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Average life expectancy has decreased for the second year in a row thanks to drug overdoses

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The average life expectancy in the U.S. has declined for the second consecutive year, according to a new report by the Centers for Disease Control and Prevention (CDC), reversing a decades-long trend by coming in at 78.6 years.

A two-year decline in the average life expectancy in America has not happened since 1962 and 1963.

CDC_Life_expectancy.png

The chief statistician of the CDC's Mortality Statistics Branch says that while it is difficult to pinpoint the direct cause of dropping life expectancy, there are noticeable changing trends when it comes to cardiovascular diseases and drug overdoses.

“Drug overdose mortality been going up for the last decade, but in the past, those increases have been more than completely offset by the decline in cardiovascular disease mortality," Bob Anderson told Circa.

"But now, with an essential flat rate for cardiovascular disease, the increase in drug overdose deaths have risen to prominence and they’re sort of driving the overall pattern, which is not something that we saw earlier in the last decade or so.”

Anderson also explained that the rate of increase in drug overdoses from 2015 to 2016 was greater than any other one-year increase seen before in a year.

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The CDC's report said about 30,000 people died from drug overdoses in 2015. That total doubled to nearly 60,000 the next year.

Most of those deaths were opioid-related, though Anderson said there has also been a substantial increase in synthetic opioids.

The deaths stem from drugs including fentanyl, a dangerous and highly-addictive medication that is typically used after surgery to ease pain.

Fentanyl Lookalike Pills
This undated photo provided by the Cuyahoga County Medical Examiner’s Office shows fentanyl pills. Authorities say they've arrested Ryan Gaston, a man in a Cleveland suburb after seizing more than 900 fentanyl pills marked liked tablets of the less-potent opiate oxycodone. The Cuyahoga County medical examiner said that lookalike pills were likely to blame for some of the county's 19 fentanyl-related overdose deaths in January 2016. (Cuyahoga County Medical Examiner’s Office via AP)

The CDC's alarming findings come about three months after President Trump declared the opioid crisis in America a public health emergency.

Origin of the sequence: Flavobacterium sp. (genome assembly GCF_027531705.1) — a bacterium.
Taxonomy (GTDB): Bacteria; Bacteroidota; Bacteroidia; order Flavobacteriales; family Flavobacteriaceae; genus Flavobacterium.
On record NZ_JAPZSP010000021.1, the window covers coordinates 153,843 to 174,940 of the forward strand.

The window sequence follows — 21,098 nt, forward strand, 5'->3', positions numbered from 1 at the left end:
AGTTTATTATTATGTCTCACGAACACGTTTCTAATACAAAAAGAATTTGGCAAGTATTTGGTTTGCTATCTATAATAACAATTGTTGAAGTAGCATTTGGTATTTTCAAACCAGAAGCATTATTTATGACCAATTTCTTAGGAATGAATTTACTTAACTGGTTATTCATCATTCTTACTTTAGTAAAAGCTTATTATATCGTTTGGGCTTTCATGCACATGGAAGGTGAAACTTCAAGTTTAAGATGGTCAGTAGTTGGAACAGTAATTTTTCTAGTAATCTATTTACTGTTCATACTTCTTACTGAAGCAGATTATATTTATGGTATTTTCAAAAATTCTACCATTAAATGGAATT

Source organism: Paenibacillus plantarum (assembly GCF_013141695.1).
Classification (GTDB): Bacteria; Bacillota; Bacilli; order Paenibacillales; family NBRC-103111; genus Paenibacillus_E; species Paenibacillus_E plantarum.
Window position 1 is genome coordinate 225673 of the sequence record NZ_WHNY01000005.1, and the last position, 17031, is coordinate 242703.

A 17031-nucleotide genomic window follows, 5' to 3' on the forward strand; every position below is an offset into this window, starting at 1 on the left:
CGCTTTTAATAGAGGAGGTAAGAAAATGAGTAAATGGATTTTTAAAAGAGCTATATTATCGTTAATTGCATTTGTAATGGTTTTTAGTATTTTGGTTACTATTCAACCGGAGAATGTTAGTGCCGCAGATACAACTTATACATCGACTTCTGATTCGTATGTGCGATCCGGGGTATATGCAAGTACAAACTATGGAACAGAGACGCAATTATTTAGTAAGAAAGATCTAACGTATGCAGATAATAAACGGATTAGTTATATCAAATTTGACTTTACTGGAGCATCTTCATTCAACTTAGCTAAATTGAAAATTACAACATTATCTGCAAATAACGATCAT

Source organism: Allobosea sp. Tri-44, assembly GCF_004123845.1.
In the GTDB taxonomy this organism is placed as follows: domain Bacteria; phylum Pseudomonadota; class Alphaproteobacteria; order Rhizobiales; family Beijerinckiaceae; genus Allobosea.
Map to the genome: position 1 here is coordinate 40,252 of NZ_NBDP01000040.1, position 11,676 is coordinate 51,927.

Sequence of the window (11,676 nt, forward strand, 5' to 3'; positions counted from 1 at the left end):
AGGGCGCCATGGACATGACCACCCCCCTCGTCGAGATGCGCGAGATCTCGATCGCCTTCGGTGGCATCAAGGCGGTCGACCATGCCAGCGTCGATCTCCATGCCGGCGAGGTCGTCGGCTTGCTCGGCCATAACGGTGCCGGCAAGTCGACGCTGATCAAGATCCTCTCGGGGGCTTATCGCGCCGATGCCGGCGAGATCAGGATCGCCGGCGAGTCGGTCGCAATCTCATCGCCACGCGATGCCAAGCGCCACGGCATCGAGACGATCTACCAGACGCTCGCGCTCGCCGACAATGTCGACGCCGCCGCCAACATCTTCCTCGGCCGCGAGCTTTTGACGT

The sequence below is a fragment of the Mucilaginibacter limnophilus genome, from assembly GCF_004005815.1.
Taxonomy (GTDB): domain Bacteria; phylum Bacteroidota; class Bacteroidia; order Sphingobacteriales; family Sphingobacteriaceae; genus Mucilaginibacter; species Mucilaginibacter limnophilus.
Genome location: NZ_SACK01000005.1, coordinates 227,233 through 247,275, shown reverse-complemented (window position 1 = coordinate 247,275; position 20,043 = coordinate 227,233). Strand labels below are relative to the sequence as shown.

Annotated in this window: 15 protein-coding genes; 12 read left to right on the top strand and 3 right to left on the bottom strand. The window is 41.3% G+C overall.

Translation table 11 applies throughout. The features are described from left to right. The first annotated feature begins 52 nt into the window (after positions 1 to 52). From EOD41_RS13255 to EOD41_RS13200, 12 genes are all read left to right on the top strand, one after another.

"Nobody has seen anything like what is going on now."
President Trump, on the opioid crisis

Although a 0.1 drop in the average U.S. life expectancy from last year does not sound immediately concerning, Anderson said it adds up to many years lost, especially since the overall average has dropped 0.3 years since 2014.

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"But if you think about this in the aggregate, the way life expectancy is calculated, it accumulates up the average number of years lived, so a decline in 0.1 year in population terms, we're talking about a lot of years of life that aren't being lived, a lot of lives being cut short," he noted. "It's not a trivial thing, even though it seems like not very much."

Drug mortality has such a significant impact on the overall average life expectancy rate, Anderson explained, because it is mostly concentrated among young people.

According to the Kaiser Family Foundation - an organization that provides in-depth information on key health policy issues - the highest number of opioid-related deaths by age occurred between the 25 to 34 age range.

“The takeaway from all of this is that we’ve got a pretty serious problem here," Anderson said. "It’s not just in the background anymore."

"It’s affecting overall mortality. I’m concerned that if we don’t get a handle on this, that we’re going to see a fairly length period of time where we’ve got declining life expectancy.”

Check out related coverage:
Disposal bins could help fight the opioid epidemic, but few pharmacies participate
The opioid crisis is creating a new generation of foster children
A Bronx needle exchange is teaching opioid users to test their street drugs to prevent overdoses

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